Goats 101

Goat FAQ

New Goat Care

Edible & Poisonous Plants

Herbal Remedies

Medicine Cabinet

Basic Goat Information

From Storey’s Guide to Raising Dairy Goats:

“Female goats are called does or, if they’re less than a year old, sometimes doelings. Males are bucks, or bucklings. Young goats are kids. In polite dairy goat company, they are never “nannies” or “billies,” although you might hear those terms applied to meat goats. Correct terminology is important to those who are working to improve the image of the dairy goat. People who think of a “nanny goat” as a stupid and smelly beast that produces small amounts of vile milk will at least be likely to stop and think if she’s called a doe.” (pg. 1)

“Does are not smelly, they are not mean, and of course they don’t eat tin cans. They are dainty, fastidious about where they walk and what they eat, intelligent, friendly, and a great deal of fun to have around. Bucks do smell, but the does think it’s great and some goat raisers don’t mind it either. The odor is strongest during the breeding season.”(pg. 2)

“One of the challenges of goat public relations is that everyone seems to have had a goat in the past or knows someone who did. Most of them were pets, and that’s where the trouble lies. A [full sized] goat is not much bigger than a large dog, she’s no harder to handle, and she does make a good pet. But a goat is not a dog. People who treat her like one are asking for trouble, and when they get rid of the poor beast in disgust, they bring trouble down on all goats and all goat lovers If the goat “eats” the clothes off the line  or nips off the rosebushes or the pine trees, strips the bark off young fruit trees, jumps on cars, butts people, or tries to climb in a lap when she is no longer a cute little kid, it’s not the goat’s fault but the owner’s.”(pg. 2)

“Because goats are livestock, and more specifically dairy animals, they must be treated as such. That means not only proper housing and feed[ing] but also strict attention to a regularity of care. If you can’t or won’t want to milk at 12-hour intervals, even when you’re tired or under the weather, or if the thought of staying home weekends and vacations depresses you and you can’t count on the help of a friend or neighbor, then don’t even consider raising goats. The rewards of goat raising are great and varied, but you don’t get rewards without working for them.”(pg. 3)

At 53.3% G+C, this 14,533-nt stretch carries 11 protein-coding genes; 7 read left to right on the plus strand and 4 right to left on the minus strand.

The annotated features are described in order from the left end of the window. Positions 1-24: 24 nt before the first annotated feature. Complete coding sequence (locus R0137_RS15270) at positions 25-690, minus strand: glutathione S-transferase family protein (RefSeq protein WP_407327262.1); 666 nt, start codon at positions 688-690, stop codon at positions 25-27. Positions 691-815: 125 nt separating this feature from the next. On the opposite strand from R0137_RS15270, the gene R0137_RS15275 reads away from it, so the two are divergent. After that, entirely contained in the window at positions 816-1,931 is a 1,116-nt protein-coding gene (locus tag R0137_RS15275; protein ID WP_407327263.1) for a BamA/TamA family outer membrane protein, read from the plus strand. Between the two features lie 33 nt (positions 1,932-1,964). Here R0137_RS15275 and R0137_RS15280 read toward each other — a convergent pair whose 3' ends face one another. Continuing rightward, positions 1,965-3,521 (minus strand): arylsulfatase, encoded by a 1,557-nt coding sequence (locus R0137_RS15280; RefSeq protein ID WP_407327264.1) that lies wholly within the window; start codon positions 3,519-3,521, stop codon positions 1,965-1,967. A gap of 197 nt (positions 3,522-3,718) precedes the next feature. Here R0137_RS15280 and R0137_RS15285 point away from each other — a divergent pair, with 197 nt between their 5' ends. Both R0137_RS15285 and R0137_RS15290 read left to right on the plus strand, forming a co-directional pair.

“The goat (Capra hircus) is related to the deer, not to dogs, cats, or even cows. She is a browser rather than a grazer, which means she would rather reach up than down for food. The goat also craves variety. Couple all that with her natural curiosity, and nothing is safe from at least a trial taste. Lacking fingers, goats use their lips and tongues to investigate their world like an infant stuck in the oral stage. Anything hanging, like clothes on a wash line, is just too much for a goat’s natural instincts to resist. Rosebushes and pine trees are high in vitamin C, and goats love them. Leaves, branches, and the bark of young trees are a natural part of the goat’s diet in the wild. If you expect them to mind their manners when faced with the chance of a garden smorgasbord, of course you’ll have problems! But don’t blame the goat.”(pg. 3)

“Goats are not lawn mowers. Most of them wont eat lawn grass, unless starved to it, and they won’t produce much milk on it.”(pg. 3)

“Never stake out a goat. There is too much danger of strangulation, and many goats have been injured or killed by dogs. A goat that is tied can neither defend herself adequately nor escape to high ground. Even the family pet you thought was a friend of the goat could turn on her.” (pg. 4)

“Nigerian Dwarfs offer several advantages to the home dairy. Three Dwarfs can be kept in the space needed by one standard goat, so with staggered breedings a year-round milk supply is easier to achieve. This is enhanced by the Dwarf’s propensity to breed year-round. These small goats can be kept on places that might not have room for larger animals. Also, for some people, a regular goat will produce too much milk, while the Dwarf’s quart-or-so a day is just fine. And the smaller animal is obviously easier to handle and transport [(except for tall people)], an attribute that many folks find especially appealing.”(pg. 9)

“There are no more Swiss Alpines. No, they’re not extinct. In 1978, their name was changed to Oberhasli (oh-ber-HAAS-lee). This goat was developed near Bern, Switzerland, where it is known as the Oberhasli-Brienzer, among other names. The outstanding feature in the appearance of the Oberhasli is its rich, red bay coat with black “trim.” The black includes stripes down the face, ears, back, belly, and udder. The legs are also black below the knees and hocks. Oberhasli milk production averages 2,208 pounds (1,000 kg) of milk a year, with 3.7 percent butterfat. The record is 4,665 pounds (2,116 kg) of milk in 305 days.”